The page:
Nonergonomic! Lateral Stability in Sideward Cutting Movements
Lateral Stability in Sideward Cutting Movements
With respect to leverage, the barefoot situation has an advantage over the shod situation. The shoe sole increases the lever arm and as a consequence the moment about the subtalar joint. (emphasis added)
All other shoes had one result in common: torsion increased from touchdown to maximum, which, given similar forefoot angles, is equivalent to an inversion moment of the rearfoot relative to the forefoot. Such a movement is not welcomed to improve the lateral stability.
When looking at the forefoot, there are two different landing techniques that can be observed. Barefooted "the flat-foot approach" is chosen by lowering the metatarsals parallel to the ground. With shoes the medial border of the forefoot touches the ground first causing a forefoot angle of around 20%. Within a time span of 40 ms the forefoot is then lowered toward the ground thereby rolling over the medial border of the shoe sole. In other words, a "rolling approach" can be observed with shoes.
Inversion is mostly reduced in the barefoot condition.
The best lateral stability can be observed in the barefoot condition.
Ironically, many shoes loudly touted as "ergonomic" feature ludicrously wide soles, supposedly to offer "lateral stability." The "ergonomic" shoe designers apparently imagine shoe soles that flare out like horses' hooves provide human feet with greater stability. But human beings are not horses, human legs are not horses' legs, and human feet are not horses' hooves. Human locomotion is far too different from equine locomotion for the latter to be applicable to human shoe design. As Stacoff, Steger, Stussi and Reinschmidt note, "The shoe sole increases the lever arm and as a consequence the moment about the subtalar joint." The net result is not more, but less stability as the sole of the foot is artificially wrenched from its natural (and correct) position. Once more, the Law of Unintended Consequences asserts itself, seriously discrediting the "ergonomic designers'" simplistic understanding of human anatomy.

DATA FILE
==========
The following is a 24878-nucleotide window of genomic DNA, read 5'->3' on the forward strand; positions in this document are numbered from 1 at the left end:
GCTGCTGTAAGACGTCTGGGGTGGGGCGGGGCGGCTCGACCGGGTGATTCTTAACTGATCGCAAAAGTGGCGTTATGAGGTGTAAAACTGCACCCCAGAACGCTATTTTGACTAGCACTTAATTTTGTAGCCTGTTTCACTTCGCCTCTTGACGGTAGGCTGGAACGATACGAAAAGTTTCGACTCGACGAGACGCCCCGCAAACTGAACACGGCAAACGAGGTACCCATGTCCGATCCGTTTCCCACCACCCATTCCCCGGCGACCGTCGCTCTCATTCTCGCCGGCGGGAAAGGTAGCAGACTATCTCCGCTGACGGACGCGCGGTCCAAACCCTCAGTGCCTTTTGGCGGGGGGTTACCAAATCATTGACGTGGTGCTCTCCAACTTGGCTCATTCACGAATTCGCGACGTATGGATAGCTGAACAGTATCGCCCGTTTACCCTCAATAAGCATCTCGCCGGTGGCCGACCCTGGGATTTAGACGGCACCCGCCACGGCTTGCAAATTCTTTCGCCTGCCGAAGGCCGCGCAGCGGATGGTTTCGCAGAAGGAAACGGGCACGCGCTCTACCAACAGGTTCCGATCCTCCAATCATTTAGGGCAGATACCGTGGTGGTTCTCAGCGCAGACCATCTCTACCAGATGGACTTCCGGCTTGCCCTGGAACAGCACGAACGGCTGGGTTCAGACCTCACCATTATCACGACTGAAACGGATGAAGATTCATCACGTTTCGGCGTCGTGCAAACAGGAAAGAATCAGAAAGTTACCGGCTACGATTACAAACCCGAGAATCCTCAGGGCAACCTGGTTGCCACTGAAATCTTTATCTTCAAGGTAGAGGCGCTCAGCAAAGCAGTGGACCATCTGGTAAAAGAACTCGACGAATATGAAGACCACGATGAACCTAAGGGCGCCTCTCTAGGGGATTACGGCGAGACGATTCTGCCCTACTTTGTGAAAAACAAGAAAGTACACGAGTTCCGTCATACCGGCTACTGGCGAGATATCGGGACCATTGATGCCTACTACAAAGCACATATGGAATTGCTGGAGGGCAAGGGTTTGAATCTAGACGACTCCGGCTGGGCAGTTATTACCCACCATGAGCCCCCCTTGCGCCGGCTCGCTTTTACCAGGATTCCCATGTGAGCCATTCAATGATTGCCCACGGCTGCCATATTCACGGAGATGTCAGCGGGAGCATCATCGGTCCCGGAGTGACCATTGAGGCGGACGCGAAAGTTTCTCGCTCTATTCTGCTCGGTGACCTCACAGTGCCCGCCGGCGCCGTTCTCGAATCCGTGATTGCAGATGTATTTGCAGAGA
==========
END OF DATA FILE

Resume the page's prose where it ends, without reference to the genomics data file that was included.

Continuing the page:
-- Bevin Chu
Explanation: Lateral Stability in Sideward Cutting Movements
Illustration(s): Unnaturally Wide "Ergonomic" Soles
Author(s): Alex Stacoff, Jurg Steger, Edgar Stussi, and Christoph Reinschmidt
Affiliation: "Lateral stability in sideward cutting movements," Medicine and Science in Sports and Exercise, 28(3), 1996, pp. 350-358.
Publication Date: April 11, 1997
Original Language: English
Editor: Bevin Chu, Registered Architect